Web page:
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15th January 1929
Page 28
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Which of the following most accurately describes the problem?

Details of a German Machine to be Marketed in England.

AT this stage of progress regarding the collection Of house refuse, it is well to consider every means by which improvement can be obtained. We have already dealt with many in the columns Of t-ltia•joarnal, certain of these being German products and that with -which we are concerned at the moment also hails from Germany. It is known as the Kuka, and is built by Messri. Keller and Knappich, of Augsburg, blit it is being marketed in England by John A. Smeeton, Ltd., 15, Victori Street, London, &W.1.

The collecting wagon works on tle novel system of mechanical loading and

emptying without tipping. For th's purpose it is provided with a revolving drum equipped with helical conveyor partitions. The charging opening is located at the rear end and Sc, arranged as to permit dustless loading. The drum and its drive are enclosed in a stout sheet-steel easing, and the i1tenor is divided into four compartmen by the four helical Partitions extencli the whole length of the drum. The. e partitions form the conveyor propeL. During loading, the drum turns slowlY. being driven from the engine throligh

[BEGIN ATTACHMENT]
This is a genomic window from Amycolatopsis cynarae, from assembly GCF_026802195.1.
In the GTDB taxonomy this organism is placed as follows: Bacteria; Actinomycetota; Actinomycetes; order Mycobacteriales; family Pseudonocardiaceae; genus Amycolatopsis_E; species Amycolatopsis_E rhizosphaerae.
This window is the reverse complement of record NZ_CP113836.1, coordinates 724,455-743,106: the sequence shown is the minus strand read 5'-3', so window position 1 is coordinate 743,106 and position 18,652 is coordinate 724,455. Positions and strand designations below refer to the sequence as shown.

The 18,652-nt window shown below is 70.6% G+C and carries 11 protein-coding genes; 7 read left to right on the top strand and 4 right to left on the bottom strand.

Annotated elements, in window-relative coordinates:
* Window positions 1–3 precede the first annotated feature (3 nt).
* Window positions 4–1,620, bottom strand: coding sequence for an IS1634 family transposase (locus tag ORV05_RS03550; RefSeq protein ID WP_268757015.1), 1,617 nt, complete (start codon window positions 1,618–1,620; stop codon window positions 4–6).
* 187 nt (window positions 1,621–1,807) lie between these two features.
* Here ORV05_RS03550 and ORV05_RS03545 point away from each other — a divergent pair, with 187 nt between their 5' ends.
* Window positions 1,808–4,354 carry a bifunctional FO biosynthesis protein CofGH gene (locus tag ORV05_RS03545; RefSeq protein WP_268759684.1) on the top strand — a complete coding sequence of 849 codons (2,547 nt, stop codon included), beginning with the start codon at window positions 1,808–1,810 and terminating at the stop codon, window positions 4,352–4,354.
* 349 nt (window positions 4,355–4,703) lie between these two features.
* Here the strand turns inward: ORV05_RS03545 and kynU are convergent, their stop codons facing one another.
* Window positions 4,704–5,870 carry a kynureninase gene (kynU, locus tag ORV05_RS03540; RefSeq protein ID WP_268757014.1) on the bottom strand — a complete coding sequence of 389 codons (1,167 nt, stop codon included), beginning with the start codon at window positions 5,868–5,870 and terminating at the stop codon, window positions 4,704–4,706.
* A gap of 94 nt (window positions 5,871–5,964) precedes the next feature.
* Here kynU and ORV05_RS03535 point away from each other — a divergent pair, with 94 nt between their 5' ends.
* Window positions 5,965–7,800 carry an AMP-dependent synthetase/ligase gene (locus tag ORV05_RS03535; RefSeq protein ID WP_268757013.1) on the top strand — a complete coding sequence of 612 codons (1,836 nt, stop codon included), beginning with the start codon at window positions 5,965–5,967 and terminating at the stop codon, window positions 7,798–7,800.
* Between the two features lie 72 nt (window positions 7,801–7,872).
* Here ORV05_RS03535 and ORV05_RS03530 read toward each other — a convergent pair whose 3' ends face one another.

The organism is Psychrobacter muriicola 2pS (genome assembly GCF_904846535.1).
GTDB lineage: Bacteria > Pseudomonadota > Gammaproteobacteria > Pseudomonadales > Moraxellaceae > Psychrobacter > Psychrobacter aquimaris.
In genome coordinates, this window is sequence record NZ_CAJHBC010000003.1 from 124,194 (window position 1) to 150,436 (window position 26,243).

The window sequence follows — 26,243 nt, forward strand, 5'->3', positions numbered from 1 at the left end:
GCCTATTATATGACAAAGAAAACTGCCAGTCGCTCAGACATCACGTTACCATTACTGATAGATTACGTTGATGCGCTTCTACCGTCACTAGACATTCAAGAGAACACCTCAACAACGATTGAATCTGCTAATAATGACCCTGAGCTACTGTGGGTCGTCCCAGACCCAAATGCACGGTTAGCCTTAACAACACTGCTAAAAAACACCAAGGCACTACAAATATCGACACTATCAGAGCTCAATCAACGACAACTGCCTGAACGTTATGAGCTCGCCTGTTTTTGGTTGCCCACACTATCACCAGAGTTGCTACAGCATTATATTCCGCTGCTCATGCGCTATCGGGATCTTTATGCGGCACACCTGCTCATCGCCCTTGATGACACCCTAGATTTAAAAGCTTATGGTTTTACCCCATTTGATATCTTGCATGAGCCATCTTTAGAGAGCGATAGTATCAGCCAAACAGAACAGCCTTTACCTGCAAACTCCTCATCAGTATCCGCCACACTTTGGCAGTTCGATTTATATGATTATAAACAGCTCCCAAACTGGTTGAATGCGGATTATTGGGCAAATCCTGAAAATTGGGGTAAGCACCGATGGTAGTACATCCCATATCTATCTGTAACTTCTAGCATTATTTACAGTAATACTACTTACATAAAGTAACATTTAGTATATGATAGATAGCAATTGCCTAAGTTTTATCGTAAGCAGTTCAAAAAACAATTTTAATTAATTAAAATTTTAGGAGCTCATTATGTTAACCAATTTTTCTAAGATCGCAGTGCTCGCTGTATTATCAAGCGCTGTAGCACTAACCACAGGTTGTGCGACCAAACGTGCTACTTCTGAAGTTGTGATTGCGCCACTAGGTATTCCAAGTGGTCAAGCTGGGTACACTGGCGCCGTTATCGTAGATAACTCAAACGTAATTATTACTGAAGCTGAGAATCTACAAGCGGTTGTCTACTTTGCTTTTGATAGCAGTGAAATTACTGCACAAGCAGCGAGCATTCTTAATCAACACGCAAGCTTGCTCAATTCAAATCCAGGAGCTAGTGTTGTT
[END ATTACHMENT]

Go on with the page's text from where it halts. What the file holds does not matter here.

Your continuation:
the medium of a throw-in gear and a pinion which engages a pin wheel on the drum ; a lever beside the driver's seat throws the gear out of action as required.

The loading orifice takes the form of a cone through which the rubbish is'inserted, the lower part of the cone being cut away so that the • rubbish falls on to the forward end a. the helical partitions by which it is carried forward. When it is necessary to discharge the load the rear door is left open and the drum is reversed in this way, the refuse is pushed towards the rear and discharged in a steady stream. Arrangements are made to permit the drum to be stopped immediately by means of a safety pedal;

When the drum is full it automatically refuses to accept further loads. Bulky articles do not cause any difficulty, since any piece which an pass through the charging opening will be looked after by the internal parts of the drum. It might be thought that the rubbish would jam between the edges of the drum conveyor and the wall of the vehicle, but this does • not appear to cause much trouble, even when sticky refuse has to be dealt with. .

If it be necessary to repair or-elean the interior of the drum this can be* effected quite easily from the rear end after opening the hinged deor.. The .compartment between each pair of partitions is large enough to permit a man to creep along it.

The vehicle is made in 'capacities of 8, 1-3 and 18 cub. yds., according to the rated load of the chassis.

• A few Of the chief details of the Kuka vehicle will no doubt be of interest. As • regards the morlel—lscsik to hold 8 cub. yds., the diameter of the container is 5 ft. 9 ins, and its overall length is 10 ft. 6 ins., the overall length of the wagon being 21 ft., and the total weight loaded 1.1 tons.. In the case of the model to hold 13 cub. yds., the diameter

• of the container is 6 ft. 3 ins., and the length 14 ft. 3 ins., the overall length of the wagon being 24 ft.•, the total weight in this instance is 14 tons.


Locations: London

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